You may have noticed that the much anticipated Star Wars: The Force Awakens came out this week, and the internet promptly went nuts. The movie has unsurprisingly been smashing box office records, and has also succeeded in not being a piece of garbage ala the prequel trilogy. Suffice it to say, fans seem pleased.
But a release of this magnitude, and with its marketing being so closely geared towards not giving away the specifics of the plot, has brought up another dreaded side of pop culture: rampant spoilers. And with rampant spoilers comes people complaining about seeing spoilers posted everywhere, and with those complaints come the people who pipe up and tell people to not be so upset and that it was their own damn fault that the film/TV show/book/game got spoiled for them. And THEN comes the debate as to when it is OK to drop spoilers, either verbally or in a social media post, without any kind of pre-warning for those who may not have seen/read/played the thing that is about to be spoiled?
I’m going to answer that question right now so we can just stop having this argument: it is pretty much never OK.
Before you all lunge into your computer monitors to try and smack me around the head for making such a statement, I want to tackle a few common counter arguments I’ve encountered when having this discussion:
“You should have seen it ASAP if you didn’t want it spoiled for you”
I’m sorry, but some of us aren’t available at 11am on a Monday to watch a Game of Thrones episode air for the first time, we plan to watch it later that night or perhaps the next evening because our Monday nights are pretty busy. Maybe we don’t want to go to see The Force Awakens at some ungodly hour like 2:30am and would rather have a relaxing viewing on the weekend. Not seeing things immediately doesn’t mean we’ve lost the right to eventually see them with fresh eyes, to not know what is going to happen.
We’re also fans of these films/shows etc, so maybe let us experience it just how you did instead of plastering photos of characters as they die or expressing your shock at certain revelations.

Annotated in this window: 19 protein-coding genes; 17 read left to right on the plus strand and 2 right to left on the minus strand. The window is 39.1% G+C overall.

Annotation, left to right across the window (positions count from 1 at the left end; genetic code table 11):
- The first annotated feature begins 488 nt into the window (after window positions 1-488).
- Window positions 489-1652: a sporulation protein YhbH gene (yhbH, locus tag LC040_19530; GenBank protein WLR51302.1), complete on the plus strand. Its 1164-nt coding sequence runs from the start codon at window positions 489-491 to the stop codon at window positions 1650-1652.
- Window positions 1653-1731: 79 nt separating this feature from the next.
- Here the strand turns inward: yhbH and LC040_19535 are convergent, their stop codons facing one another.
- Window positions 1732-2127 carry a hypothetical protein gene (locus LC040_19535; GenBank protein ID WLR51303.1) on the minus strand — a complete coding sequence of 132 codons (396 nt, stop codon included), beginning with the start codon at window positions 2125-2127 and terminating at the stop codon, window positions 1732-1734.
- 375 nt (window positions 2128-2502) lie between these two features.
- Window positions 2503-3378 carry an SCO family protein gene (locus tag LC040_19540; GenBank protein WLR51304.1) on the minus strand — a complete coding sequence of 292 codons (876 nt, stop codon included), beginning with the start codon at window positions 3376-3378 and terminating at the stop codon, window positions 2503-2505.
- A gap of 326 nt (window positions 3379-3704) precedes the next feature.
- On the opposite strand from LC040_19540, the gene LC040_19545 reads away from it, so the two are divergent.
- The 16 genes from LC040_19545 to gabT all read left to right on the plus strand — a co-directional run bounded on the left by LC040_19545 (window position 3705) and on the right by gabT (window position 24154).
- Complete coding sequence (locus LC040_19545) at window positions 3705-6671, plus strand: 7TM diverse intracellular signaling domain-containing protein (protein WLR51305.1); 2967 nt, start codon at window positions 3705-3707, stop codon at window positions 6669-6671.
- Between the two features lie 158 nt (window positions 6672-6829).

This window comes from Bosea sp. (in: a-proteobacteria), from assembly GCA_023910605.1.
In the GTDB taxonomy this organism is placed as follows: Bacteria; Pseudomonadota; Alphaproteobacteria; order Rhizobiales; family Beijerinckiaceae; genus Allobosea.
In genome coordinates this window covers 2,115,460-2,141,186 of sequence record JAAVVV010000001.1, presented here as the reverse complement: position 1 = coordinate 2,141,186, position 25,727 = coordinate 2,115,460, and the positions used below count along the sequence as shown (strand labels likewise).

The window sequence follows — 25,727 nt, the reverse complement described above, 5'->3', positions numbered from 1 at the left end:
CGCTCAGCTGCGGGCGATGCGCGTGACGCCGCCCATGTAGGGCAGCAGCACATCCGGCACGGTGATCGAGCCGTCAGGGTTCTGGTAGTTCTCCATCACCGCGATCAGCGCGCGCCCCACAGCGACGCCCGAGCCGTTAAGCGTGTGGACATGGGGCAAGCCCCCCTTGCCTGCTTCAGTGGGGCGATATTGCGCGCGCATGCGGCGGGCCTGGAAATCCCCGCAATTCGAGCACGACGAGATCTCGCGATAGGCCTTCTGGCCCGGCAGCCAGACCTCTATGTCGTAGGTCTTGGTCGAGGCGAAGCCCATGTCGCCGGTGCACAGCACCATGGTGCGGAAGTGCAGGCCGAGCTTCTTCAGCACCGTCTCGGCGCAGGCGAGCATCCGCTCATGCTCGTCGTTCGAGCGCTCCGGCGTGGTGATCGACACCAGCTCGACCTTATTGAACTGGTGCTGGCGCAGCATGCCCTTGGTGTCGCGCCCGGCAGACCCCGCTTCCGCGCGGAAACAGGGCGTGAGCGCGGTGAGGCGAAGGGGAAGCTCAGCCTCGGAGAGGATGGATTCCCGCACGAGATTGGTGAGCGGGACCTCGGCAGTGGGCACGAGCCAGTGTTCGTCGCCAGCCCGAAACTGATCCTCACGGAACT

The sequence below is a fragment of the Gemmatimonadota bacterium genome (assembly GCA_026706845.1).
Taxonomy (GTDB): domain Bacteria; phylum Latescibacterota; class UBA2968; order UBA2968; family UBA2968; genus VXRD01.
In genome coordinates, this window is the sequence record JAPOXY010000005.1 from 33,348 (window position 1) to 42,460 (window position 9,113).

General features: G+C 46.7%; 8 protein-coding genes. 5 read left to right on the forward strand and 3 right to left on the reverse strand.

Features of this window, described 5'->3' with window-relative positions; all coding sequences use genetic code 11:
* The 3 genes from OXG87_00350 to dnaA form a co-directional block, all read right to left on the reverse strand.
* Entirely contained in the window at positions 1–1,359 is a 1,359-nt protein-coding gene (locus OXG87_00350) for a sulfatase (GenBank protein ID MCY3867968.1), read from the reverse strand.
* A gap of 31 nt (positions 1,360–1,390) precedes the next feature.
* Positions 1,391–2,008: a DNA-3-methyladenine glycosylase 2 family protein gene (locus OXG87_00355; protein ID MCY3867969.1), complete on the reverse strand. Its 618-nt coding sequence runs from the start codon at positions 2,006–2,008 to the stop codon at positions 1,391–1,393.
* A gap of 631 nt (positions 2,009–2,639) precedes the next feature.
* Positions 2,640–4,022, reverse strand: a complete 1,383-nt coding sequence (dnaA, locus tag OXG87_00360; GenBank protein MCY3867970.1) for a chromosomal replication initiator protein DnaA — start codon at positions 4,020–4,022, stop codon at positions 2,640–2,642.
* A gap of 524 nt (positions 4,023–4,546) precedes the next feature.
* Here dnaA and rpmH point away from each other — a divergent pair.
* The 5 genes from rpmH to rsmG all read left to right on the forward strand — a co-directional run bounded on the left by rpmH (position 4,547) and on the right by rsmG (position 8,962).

“You should have stayed off social media/away from anyone talking about it”
I find this problematic for two reasons. One, much to some people’s indignation, social media is now a part of our day-to-day lives and is not something the average person can be expected to just avoid. I use social media for my job, as do a lot of other people in a lot of other various jobs. We use social media to communicate long distance, to keep up with actual news and for so much more. Everyone is different in their ability to stay away from the internet, I could probably ditch Twitter for a while but probably not Facebook, but the reality is that it is now ingrained in our lives for better or for worse.
Avoiding articles, reviews and forums devoted specifically to discussing the particular form of entertainment is easy, but when everyone seems to have a crazy impulse where they must post “OMG, can’t believe X just died!” or something they perceive as vague like “yeah, they had it coming #gameofthrones”, then just going anywhere near this tool we all use everyday is tempting running into spoiler jerks. No matter how vague you think you’re being, it isn’t vague enough so perhaps just don’t post it? It isn’t hard.
Or at the very least, include some kind of warning at the beginning of the post, because despite my obvious hatred of spoilers, I’m not against people posting or having discussions about spoiler-ey material on the likes of Facebook. Everyone just needs to keep in mind that what they post as a status is essentially placed on a giant notice board, and will be placed in front of the eyes of hundreds, if not thousands of others, and you can’t possibly expect them all to be up to date with your viewing habits. You’re essentially shouting your spoilers into the most crowded room in the world, so maybe preface them with “hey, going to talk about the latest ep of The Walking Dead, anyone not up-to-date should probably move along.”